An AI agent developed at the Georgia Institute of Technology automatically generates natural language explanations in real-time to explain the motivations behind its actions, ideally allowing those who aren’t experts in the field to interact with AI tools more confidently.
The project was spearheaded by Upol Ehsan, a PhD candidate in the School of Interactive Computing at Georgia Tech.
“There is almost nothing artificial about artificial intelligence,” Ehsan wrote in a blog post dedicated to the new tech. “It is designed by humans for humans, from training to testing to usage. Therefore, it’s essential that AI systems are human-understandable. Sadly, as AI-powered systems get more complex, their decision-making tends to be more ‘black-boxed’ to the end-user, which inhibits trust.”
Ehsan and his colleagues, alongside researchers from Cornell University and the University of Kentucky, designed an AI agent that could play the classic arcade game Frogger and generate on-screen explanations to justify its actions in the game. The goal of Frogger is to get a cartoon frog home safely without being hit by vehicles or drowned in a river.
A group of study participants spectated as the AI played the game and were asked to rate and rank three on-screen rationales for each of the AI’s moves. One explanation was written by a human, one was AI-generated and one was generated randomly; all were judged based on confidence, human-likeness, adequate justification for the action and their understandability.
Ehsan and his team reported that while human-generated responses still took the cake as the most preferred by participants, AI-generated explanations were a close second. AI-generated rationales were ranked higher by participants when they demonstrated recognition of environmental conditions and adaptability and when they communicated awareness of upcoming dangers and planned ahead for them. Responses that were redundant or stated the obvious were ranked lowest.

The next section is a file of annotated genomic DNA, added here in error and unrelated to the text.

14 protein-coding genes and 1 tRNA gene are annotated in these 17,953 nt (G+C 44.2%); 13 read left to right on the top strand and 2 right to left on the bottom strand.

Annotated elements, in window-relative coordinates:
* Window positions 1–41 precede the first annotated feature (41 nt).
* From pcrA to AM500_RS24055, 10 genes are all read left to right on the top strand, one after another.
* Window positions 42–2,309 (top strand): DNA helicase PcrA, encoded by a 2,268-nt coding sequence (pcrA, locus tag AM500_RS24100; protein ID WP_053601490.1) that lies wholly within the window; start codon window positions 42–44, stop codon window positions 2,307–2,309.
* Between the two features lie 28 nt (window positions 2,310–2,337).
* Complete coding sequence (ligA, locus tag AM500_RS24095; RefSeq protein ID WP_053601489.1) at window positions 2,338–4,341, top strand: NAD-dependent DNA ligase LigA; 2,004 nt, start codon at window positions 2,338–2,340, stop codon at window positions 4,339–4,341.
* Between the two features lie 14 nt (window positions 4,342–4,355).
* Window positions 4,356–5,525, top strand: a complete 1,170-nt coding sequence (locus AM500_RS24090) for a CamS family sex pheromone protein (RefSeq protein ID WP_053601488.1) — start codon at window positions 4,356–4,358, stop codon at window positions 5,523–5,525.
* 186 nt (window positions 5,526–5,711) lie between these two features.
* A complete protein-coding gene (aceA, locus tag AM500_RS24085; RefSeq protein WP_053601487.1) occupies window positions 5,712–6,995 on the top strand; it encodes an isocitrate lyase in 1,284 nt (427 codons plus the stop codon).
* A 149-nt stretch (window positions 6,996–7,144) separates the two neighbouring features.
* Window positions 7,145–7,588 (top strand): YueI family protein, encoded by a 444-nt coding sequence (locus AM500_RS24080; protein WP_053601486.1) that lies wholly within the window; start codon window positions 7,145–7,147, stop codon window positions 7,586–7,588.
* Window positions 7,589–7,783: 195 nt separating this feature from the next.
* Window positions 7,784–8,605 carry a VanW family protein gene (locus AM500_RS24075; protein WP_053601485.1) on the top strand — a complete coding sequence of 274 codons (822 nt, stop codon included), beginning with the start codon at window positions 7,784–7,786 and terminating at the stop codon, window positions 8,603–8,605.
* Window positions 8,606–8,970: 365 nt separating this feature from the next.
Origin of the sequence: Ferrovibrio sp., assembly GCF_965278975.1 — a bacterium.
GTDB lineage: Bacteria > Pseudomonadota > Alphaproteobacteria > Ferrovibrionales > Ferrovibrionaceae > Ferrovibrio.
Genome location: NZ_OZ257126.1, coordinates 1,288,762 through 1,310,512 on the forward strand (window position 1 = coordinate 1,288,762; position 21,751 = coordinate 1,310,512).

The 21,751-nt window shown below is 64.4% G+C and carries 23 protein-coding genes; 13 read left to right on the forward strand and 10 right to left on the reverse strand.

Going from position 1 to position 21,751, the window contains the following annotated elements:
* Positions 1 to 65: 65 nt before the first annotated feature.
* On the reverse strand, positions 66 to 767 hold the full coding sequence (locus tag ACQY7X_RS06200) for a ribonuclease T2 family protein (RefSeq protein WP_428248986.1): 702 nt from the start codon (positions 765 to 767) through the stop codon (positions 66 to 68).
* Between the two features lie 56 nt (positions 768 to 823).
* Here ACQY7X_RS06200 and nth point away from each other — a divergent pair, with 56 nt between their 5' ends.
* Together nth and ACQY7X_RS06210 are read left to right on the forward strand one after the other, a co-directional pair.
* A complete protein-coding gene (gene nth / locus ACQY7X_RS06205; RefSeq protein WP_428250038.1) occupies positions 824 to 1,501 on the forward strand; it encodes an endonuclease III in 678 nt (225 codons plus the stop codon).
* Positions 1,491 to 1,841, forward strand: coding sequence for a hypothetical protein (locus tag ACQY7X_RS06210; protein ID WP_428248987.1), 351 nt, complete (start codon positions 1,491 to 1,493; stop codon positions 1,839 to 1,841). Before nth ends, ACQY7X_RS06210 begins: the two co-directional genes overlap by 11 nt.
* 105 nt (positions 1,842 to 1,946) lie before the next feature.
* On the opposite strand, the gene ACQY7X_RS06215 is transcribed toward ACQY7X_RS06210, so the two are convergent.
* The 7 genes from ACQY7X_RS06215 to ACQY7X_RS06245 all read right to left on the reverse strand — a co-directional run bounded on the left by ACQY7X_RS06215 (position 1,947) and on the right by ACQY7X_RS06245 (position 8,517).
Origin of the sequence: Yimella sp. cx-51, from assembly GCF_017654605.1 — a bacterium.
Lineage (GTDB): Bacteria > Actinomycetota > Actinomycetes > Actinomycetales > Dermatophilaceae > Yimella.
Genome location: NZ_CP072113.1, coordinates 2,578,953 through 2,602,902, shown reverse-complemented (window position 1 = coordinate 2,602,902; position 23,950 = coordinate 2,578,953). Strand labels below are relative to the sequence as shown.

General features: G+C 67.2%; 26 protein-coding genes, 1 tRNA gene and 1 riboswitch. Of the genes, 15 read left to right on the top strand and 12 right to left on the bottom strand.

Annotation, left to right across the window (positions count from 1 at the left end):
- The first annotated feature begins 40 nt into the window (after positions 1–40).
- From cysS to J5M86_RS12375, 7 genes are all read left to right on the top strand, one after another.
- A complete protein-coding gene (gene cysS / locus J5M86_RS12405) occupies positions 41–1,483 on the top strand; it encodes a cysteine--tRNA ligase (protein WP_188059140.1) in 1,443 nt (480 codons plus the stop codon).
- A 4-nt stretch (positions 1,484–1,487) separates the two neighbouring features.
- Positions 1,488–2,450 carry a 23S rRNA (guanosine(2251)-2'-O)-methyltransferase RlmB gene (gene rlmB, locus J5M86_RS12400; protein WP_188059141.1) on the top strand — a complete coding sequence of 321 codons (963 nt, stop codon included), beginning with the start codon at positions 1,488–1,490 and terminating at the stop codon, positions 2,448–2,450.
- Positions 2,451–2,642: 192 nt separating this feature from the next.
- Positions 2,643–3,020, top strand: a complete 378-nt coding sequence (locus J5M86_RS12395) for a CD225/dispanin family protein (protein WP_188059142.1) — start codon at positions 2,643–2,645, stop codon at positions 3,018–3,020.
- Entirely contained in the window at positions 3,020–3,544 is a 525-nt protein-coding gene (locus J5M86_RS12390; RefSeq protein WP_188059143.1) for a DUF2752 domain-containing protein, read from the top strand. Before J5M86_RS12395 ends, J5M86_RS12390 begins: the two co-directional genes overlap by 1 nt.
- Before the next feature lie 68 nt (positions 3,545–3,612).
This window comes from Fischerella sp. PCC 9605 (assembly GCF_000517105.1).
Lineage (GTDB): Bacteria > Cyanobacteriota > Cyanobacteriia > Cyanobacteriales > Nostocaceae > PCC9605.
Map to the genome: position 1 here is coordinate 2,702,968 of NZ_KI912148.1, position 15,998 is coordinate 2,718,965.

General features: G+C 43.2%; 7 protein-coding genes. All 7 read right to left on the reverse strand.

A follow-up study took humans out of the equation, asking participants to rank a set of AI-generated responses by which they preferred in a scenario where the AI made a mistake or behaved unexpectedly. Rationales were either concise and targeted or holistic and focused more on the context of the game.
Participants favored answers that were holistic by a 3-to-1 margin, suggesting they appreciated the AI thinking about future steps rather than making decisions in the moment.
“This project provided a foundational understanding of AI agents that can mimic thinking out loud,” Ehsan wrote. “Possible future directions include understanding what happens when humans can contest an AI-generated explanation. Researchers will also look at how agents might respond in different scenarios, such as during an emergency response or when aiding teachers in the classroom.”
Ehsan et al.’s work was presented at the Association for Computing Machinery’s Intelligent User Interfaces 2019 Conference.